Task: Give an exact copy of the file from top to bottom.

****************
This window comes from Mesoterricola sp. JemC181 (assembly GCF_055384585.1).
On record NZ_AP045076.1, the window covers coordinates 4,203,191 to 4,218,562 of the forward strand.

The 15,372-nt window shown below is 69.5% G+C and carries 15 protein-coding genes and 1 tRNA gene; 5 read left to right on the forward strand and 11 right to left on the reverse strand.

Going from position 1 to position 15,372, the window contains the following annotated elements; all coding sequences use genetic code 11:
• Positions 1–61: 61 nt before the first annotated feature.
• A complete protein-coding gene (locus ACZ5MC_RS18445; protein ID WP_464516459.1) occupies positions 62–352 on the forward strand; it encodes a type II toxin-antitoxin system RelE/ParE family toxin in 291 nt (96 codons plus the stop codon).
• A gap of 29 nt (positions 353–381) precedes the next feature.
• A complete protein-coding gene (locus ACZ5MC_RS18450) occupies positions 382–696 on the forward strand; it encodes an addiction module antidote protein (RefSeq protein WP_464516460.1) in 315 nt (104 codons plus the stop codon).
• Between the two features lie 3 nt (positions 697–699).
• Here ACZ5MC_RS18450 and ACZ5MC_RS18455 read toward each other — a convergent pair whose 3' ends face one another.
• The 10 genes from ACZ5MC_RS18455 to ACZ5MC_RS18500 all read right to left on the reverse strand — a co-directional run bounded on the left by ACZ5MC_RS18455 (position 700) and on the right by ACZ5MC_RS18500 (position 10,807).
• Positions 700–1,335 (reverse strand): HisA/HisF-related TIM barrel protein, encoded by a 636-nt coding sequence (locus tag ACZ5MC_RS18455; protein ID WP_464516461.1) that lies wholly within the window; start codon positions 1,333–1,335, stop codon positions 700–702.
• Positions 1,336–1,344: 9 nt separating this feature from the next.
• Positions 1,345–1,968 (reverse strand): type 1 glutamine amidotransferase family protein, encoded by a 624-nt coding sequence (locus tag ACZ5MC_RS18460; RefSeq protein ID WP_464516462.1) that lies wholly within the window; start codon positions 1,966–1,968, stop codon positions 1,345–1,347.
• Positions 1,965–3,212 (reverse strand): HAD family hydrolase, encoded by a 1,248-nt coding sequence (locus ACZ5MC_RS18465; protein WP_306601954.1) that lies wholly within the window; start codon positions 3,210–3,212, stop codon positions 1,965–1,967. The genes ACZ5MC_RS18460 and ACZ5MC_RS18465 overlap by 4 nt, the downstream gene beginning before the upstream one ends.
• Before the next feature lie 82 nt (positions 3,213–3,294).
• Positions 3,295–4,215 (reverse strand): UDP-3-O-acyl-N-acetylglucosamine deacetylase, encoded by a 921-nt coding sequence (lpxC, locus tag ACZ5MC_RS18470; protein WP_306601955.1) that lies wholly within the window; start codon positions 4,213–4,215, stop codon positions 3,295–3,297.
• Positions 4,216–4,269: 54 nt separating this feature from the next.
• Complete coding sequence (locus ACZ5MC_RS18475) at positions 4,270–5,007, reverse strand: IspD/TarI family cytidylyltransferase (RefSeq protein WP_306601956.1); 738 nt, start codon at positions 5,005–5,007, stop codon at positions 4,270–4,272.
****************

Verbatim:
This window comes from Mesoterricola sp. JemC181 (assembly GCF_055384585.1).
On record NZ_AP045076.1, the window covers coordinates 4,203,191 to 4,218,562 of the forward strand.

The 15,372-nt window shown below is 69.5% G+C and carries 15 protein-coding genes and 1 tRNA gene; 5 read left to right on the forward strand and 11 right to left on the reverse strand.

Going from position 1 to position 15,372, the window contains the following annotated elements; all coding sequences use genetic code 11:
• Positions 1–61: 61 nt before the first annotated feature.
• A complete protein-coding gene (locus ACZ5MC_RS18445; protein ID WP_464516459.1) occupies positions 62–352 on the forward strand; it encodes a type II toxin-antitoxin system RelE/ParE family toxin in 291 nt (96 codons plus the stop codon).
• A gap of 29 nt (positions 353–381) precedes the next feature.
• A complete protein-coding gene (locus ACZ5MC_RS18450) occupies positions 382–696 on the forward strand; it encodes an addiction module antidote protein (RefSeq protein WP_464516460.1) in 315 nt (104 codons plus the stop codon).
• Between the two features lie 3 nt (positions 697–699).
• Here ACZ5MC_RS18450 and ACZ5MC_RS18455 read toward each other — a convergent pair whose 3' ends face one another.
• The 10 genes from ACZ5MC_RS18455 to ACZ5MC_RS18500 all read right to left on the reverse strand — a co-directional run bounded on the left by ACZ5MC_RS18455 (position 700) and on the right by ACZ5MC_RS18500 (position 10,807).
• Positions 700–1,335 (reverse strand): HisA/HisF-related TIM barrel protein, encoded by a 636-nt coding sequence (locus tag ACZ5MC_RS18455; protein ID WP_464516461.1) that lies wholly within the window; start codon positions 1,333–1,335, stop codon positions 700–702.
• Positions 1,336–1,344: 9 nt separating this feature from the next.
• Positions 1,345–1,968 (reverse strand): type 1 glutamine amidotransferase family protein, encoded by a 624-nt coding sequence (locus tag ACZ5MC_RS18460; RefSeq protein ID WP_464516462.1) that lies wholly within the window; start codon positions 1,966–1,968, stop codon positions 1,345–1,347.
• Positions 1,965–3,212 (reverse strand): HAD family hydrolase, encoded by a 1,248-nt coding sequence (locus ACZ5MC_RS18465; protein WP_306601954.1) that lies wholly within the window; start codon positions 3,210–3,212, stop codon positions 1,965–1,967. The genes ACZ5MC_RS18460 and ACZ5MC_RS18465 overlap by 4 nt, the downstream gene beginning before the upstream one ends.
• Before the next feature lie 82 nt (positions 3,213–3,294).
• Positions 3,295–4,215 (reverse strand): UDP-3-O-acyl-N-acetylglucosamine deacetylase, encoded by a 921-nt coding sequence (lpxC, locus tag ACZ5MC_RS18470; protein WP_306601955.1) that lies wholly within the window; start codon positions 4,213–4,215, stop codon positions 3,295–3,297.
• Positions 4,216–4,269: 54 nt separating this feature from the next.
• Complete coding sequence (locus ACZ5MC_RS18475) at positions 4,270–5,007, reverse strand: IspD/TarI family cytidylyltransferase (RefSeq protein WP_306601956.1); 738 nt, start codon at positions 5,005–5,007, stop codon at positions 4,270–4,272.